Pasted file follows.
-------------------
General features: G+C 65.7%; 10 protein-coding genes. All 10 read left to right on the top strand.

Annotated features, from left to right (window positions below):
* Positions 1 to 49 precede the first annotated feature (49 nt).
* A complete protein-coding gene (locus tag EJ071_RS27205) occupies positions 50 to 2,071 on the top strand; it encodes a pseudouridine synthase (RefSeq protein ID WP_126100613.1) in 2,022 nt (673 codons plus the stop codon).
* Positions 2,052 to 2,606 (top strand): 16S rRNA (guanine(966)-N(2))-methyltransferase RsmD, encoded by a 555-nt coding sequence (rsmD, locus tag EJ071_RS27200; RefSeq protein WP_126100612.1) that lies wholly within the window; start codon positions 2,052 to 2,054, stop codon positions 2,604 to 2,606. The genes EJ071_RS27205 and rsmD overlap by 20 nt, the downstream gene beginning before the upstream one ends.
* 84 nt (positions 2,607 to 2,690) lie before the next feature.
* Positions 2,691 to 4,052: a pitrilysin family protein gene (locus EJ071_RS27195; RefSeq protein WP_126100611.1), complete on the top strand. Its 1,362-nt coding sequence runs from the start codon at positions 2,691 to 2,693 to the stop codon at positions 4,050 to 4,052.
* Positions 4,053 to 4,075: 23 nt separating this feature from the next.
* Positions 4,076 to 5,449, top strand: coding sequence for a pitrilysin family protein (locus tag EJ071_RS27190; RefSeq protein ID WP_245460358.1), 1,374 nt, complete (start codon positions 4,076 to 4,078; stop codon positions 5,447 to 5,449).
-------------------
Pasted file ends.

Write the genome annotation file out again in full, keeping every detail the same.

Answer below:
General features: G+C 65.7%; 10 protein-coding genes. All 10 read left to right on the top strand.

Annotated features, from left to right (window positions below):
* Positions 1 to 49 precede the first annotated feature (49 nt).
* A complete protein-coding gene (locus tag EJ071_RS27205) occupies positions 50 to 2,071 on the top strand; it encodes a pseudouridine synthase (RefSeq protein ID WP_126100613.1) in 2,022 nt (673 codons plus the stop codon).
* Positions 2,052 to 2,606 (top strand): 16S rRNA (guanine(966)-N(2))-methyltransferase RsmD, encoded by a 555-nt coding sequence (rsmD, locus tag EJ071_RS27200; RefSeq protein WP_126100612.1) that lies wholly within the window; start codon positions 2,052 to 2,054, stop codon positions 2,604 to 2,606. The genes EJ071_RS27205 and rsmD overlap by 20 nt, the downstream gene beginning before the upstream one ends.
* 84 nt (positions 2,607 to 2,690) lie before the next feature.
* Positions 2,691 to 4,052: a pitrilysin family protein gene (locus EJ071_RS27195; RefSeq protein WP_126100611.1), complete on the top strand. Its 1,362-nt coding sequence runs from the start codon at positions 2,691 to 2,693 to the stop codon at positions 4,050 to 4,052.
* Positions 4,053 to 4,075: 23 nt separating this feature from the next.
* Positions 4,076 to 5,449, top strand: coding sequence for a pitrilysin family protein (locus tag EJ071_RS27190; RefSeq protein ID WP_245460358.1), 1,374 nt, complete (start codon positions 4,076 to 4,078; stop codon positions 5,447 to 5,449).